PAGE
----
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yeah - as a result of Dysert O'Dea, the foothold of the Normans in the region that is now Clare was brief & limited.
it's a fact also, that the region later experienced much less 'plantation' by the 'New English' than just about any other region of the country.
as a result, the region remained more gaelic in customs & outlook than any other region of the country, right up to the 19th century.
 

Malcolm Redfellow

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I trust someone will be around on 14 October to celebrate the end of the Bruce War, a far more significant event in the relations of the 'Insular' [*] nations. And even more significant in Scottish affairs:
A Bruce kingship of Ireland would have been strategically extremely valuable for Robert in maintaining pressure on England. But the campaign was essentially an opportunist piece of family imperialism. (David Ross, page 93)
14 October 1318: the Battle of Faughart (though John D'Alton, page 49, would have it popularly called the Battle of Dundalk).

Faughart 'solved' any issue of the High Kingship by killing the last claimant in battle. The King of Tír Eóghain, Domhnall mac Briain Ó Néill, sought aid from Robert Brus (King of Scotland 1306-1329), who himself was doing a decent job against the pushy English. The bonus was for Brus's younger brother, Edward (or, should one prefer it, Edubard, Eideard or Iomhair) to be High King of Ireland. The de Brus brothers, lacking little in ambition, imagined creating a Gaelic alliance against England: Robert as King of Scotland, Edward as High King of Ireland and then invading Wales.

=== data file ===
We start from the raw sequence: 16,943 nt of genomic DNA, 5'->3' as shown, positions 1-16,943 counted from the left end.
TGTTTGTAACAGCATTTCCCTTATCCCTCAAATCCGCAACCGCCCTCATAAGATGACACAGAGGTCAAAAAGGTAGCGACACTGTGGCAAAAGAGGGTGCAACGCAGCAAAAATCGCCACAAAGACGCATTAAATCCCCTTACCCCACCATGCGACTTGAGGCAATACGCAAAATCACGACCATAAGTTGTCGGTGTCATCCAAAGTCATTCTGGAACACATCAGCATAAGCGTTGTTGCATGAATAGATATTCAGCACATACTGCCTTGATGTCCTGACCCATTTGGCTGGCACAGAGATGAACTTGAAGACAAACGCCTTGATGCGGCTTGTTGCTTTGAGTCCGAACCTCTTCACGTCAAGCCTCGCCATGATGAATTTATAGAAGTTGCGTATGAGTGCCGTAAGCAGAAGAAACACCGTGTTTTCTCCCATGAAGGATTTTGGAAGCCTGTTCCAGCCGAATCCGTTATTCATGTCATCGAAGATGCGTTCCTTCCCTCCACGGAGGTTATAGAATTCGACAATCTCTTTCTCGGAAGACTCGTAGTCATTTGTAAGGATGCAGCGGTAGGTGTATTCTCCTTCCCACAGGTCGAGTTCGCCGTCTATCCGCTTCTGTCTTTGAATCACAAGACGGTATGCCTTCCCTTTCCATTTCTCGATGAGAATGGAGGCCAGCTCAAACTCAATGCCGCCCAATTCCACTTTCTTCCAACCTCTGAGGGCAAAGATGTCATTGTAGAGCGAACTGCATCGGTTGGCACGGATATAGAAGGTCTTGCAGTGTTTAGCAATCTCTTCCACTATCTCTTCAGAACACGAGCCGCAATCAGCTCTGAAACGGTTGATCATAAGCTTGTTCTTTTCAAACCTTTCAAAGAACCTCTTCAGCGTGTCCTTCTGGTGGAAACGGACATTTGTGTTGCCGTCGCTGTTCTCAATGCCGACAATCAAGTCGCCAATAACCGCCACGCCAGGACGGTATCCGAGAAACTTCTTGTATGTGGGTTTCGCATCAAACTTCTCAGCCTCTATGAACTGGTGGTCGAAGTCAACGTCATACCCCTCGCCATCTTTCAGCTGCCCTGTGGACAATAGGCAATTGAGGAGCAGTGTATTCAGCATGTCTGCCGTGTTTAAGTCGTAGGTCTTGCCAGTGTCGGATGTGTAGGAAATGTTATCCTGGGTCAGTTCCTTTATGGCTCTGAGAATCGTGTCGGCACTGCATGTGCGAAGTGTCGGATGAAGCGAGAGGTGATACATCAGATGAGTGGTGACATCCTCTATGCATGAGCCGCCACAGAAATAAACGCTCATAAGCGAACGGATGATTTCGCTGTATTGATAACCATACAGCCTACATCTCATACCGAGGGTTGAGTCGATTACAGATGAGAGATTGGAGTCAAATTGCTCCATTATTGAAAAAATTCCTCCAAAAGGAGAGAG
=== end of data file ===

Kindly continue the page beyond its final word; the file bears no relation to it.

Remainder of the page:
An assembly of the Scots was convened at Ayr (26 April 1315) and Edward was proclaimed Robert's immediate heir. Robert promptly offed to mop up the Western Isles, and Edward took 6,000 Scots to invade Antrim (26 May 1315).

From the start, Edward's venture had mixed fortunes. His best aide was a de Brus nephew, Thomas Randolph, earl of Moray, doing the political business in his name — Randolph's name is second only to Robert de Brus on the Declaration of Arbroath. I'd suggest (based on little more than a very subjective reading) that we can detect Randolph's hand in exploiting the tensions between Richard de Burgh and Edmund Butler. As a consequence, de Brus's Irish War was developing nicely: de Burgh was sorted at the Battle of Connor (10 September 1315) and Butler at the Battle of Skerries (1 February 1316). Even so, no major Irish dignitary outside a small circle of West Ulster acquaintance recognised Edward de Brus as High King.